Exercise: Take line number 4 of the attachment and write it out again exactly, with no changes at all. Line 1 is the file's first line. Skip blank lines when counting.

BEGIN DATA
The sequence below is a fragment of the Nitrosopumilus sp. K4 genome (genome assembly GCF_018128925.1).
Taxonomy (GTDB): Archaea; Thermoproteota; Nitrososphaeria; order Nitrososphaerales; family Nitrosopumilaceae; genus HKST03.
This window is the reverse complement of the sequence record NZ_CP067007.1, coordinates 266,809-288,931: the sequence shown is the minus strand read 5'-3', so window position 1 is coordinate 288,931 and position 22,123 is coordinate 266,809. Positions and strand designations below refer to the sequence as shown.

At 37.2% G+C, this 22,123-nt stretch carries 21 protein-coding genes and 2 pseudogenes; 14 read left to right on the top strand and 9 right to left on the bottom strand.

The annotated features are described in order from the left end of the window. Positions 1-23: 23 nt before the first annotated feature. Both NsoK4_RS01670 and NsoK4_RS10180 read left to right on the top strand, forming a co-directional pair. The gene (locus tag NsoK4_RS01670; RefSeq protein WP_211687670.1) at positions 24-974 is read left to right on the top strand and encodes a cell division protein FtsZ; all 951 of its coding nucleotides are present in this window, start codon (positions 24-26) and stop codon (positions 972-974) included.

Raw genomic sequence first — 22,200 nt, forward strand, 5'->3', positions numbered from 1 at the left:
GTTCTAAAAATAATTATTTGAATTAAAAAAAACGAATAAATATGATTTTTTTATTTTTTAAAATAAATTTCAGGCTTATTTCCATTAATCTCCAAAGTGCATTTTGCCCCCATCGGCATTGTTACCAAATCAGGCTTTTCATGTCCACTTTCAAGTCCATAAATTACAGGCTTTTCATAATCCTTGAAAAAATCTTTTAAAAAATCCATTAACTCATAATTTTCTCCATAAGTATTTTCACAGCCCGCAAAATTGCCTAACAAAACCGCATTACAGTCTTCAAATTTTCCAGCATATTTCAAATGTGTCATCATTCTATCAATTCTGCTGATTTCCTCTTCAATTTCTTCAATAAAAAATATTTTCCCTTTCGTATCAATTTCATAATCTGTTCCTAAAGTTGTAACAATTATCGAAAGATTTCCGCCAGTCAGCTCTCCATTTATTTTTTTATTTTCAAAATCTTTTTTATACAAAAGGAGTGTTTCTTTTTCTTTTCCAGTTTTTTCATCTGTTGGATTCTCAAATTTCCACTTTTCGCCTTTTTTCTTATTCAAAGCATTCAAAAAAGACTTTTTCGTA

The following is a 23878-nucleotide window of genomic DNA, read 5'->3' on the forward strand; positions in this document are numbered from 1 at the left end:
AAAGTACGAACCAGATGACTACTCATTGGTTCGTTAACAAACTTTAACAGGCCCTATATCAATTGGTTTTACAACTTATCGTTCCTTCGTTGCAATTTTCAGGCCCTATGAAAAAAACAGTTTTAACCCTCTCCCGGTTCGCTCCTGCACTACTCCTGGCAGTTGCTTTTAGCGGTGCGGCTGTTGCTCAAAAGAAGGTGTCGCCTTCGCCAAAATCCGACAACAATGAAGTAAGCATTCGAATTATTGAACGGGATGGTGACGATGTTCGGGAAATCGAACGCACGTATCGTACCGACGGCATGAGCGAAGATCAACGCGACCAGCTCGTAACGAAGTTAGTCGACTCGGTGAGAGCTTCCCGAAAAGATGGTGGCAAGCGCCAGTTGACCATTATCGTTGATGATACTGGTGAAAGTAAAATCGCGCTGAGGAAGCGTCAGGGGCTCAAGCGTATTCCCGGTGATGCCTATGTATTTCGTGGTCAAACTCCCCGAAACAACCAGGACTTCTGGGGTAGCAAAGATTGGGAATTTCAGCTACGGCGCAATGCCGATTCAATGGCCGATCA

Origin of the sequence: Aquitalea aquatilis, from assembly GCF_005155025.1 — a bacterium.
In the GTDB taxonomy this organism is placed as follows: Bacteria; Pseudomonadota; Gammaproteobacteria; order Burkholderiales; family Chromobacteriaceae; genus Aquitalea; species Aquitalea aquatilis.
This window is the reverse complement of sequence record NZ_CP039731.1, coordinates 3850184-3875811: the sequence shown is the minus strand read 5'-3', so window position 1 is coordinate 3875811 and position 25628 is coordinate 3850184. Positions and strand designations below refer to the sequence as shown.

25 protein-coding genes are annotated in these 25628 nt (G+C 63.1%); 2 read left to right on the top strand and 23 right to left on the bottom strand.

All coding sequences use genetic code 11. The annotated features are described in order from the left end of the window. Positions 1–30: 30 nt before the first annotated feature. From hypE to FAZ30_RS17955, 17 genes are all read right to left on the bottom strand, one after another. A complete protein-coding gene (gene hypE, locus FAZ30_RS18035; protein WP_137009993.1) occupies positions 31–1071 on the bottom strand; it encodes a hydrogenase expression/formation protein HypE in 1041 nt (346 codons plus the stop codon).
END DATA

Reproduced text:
At 37.2% G+C, this 22,123-nt stretch carries 21 protein-coding genes and 2 pseudogenes; 14 read left to right on the top strand and 9 right to left on the bottom strand.